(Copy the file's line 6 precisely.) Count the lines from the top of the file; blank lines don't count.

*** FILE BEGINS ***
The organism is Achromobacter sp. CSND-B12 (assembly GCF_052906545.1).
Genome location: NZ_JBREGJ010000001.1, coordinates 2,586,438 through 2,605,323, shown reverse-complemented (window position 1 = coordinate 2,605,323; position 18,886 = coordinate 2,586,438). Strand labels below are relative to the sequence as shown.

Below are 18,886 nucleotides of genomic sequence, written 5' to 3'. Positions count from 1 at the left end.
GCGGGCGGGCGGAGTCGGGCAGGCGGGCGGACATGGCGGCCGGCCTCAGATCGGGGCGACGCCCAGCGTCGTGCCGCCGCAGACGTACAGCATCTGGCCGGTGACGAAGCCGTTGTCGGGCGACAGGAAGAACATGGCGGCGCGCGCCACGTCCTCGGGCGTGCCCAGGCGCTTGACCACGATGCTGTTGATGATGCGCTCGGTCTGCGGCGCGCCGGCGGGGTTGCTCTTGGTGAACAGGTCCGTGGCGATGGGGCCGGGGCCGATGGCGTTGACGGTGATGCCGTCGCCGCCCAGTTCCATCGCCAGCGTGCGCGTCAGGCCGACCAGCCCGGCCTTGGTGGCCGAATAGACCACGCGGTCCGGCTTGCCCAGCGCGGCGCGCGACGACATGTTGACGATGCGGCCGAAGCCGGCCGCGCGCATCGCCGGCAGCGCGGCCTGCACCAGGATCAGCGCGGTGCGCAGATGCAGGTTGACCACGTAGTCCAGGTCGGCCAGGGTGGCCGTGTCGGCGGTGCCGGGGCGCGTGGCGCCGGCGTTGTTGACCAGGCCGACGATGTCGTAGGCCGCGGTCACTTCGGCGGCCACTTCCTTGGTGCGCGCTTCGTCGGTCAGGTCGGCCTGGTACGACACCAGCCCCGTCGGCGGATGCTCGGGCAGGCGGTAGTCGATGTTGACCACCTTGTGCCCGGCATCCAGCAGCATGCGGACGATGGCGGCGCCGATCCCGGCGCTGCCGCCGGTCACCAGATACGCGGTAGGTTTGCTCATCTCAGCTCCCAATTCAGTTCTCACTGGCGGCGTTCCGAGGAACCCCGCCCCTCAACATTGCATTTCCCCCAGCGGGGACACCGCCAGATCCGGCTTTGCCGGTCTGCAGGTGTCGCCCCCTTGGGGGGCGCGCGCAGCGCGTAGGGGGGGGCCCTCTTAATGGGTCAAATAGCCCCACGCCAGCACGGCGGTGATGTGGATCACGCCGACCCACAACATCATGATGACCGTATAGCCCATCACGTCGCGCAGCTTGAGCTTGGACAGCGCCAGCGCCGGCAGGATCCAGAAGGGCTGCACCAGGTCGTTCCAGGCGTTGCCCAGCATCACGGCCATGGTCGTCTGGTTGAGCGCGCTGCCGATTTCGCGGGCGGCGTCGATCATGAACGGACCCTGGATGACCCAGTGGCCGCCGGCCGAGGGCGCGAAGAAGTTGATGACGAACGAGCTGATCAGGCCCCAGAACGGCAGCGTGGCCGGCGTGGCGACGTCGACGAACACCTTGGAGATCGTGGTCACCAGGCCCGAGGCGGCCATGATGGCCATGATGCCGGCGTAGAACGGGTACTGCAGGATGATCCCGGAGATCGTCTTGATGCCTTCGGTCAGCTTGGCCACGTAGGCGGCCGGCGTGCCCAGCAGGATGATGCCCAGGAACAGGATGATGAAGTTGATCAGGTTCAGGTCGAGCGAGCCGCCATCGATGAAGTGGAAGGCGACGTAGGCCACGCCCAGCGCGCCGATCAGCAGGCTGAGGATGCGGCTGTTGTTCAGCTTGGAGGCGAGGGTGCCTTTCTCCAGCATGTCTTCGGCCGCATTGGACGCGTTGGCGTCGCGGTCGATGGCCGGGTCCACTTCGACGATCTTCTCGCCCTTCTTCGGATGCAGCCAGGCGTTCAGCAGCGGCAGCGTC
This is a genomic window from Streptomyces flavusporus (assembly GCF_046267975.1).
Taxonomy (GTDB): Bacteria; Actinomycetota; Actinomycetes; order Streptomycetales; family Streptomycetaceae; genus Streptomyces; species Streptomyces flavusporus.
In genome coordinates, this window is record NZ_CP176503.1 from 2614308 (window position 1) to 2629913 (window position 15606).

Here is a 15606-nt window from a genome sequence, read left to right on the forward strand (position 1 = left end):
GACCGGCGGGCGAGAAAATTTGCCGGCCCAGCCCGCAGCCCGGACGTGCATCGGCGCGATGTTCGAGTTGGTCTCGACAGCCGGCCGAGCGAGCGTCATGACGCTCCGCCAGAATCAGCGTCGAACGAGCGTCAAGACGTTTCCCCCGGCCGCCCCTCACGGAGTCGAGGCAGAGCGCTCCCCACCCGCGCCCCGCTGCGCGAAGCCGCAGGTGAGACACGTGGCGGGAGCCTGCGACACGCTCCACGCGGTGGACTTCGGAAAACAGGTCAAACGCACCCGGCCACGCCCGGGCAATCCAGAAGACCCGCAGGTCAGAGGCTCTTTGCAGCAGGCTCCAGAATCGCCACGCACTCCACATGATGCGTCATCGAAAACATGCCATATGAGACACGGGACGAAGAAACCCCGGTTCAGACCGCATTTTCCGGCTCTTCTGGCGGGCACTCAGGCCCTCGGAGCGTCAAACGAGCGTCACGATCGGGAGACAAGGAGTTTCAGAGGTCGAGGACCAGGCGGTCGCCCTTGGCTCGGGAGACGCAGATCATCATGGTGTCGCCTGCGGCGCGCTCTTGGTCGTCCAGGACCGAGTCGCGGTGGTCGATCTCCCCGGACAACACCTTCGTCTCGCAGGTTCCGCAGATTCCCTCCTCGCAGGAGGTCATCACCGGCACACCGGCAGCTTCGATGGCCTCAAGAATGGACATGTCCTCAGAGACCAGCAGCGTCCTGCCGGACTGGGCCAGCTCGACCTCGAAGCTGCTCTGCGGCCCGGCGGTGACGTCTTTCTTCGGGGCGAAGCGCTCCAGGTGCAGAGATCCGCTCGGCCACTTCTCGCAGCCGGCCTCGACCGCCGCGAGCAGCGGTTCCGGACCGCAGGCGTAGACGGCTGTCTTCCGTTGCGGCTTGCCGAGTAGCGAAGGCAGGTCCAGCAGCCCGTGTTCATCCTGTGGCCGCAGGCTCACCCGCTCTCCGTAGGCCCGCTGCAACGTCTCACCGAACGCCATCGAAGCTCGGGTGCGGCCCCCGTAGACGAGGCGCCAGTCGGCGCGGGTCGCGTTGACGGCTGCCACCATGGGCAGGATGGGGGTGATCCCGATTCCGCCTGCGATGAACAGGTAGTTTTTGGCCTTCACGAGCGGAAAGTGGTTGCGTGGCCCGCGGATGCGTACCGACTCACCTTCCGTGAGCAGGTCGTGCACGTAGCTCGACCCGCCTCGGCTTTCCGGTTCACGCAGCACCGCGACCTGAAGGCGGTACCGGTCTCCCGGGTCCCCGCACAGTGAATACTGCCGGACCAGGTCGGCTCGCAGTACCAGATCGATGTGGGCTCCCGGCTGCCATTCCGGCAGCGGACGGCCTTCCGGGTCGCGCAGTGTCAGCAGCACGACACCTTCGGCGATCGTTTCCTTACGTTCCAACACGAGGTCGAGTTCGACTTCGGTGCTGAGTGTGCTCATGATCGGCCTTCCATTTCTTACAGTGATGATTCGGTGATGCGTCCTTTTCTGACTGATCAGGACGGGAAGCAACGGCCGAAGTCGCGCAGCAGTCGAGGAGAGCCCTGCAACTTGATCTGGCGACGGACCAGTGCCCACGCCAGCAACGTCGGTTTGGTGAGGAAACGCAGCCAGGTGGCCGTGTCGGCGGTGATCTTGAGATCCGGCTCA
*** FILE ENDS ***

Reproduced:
Taxonomy (GTDB): Bacteria; Actinomycetota; Actinomycetes; order Streptomycetales; family Streptomycetaceae; genus Streptomyces; species Streptomyces flavusporus.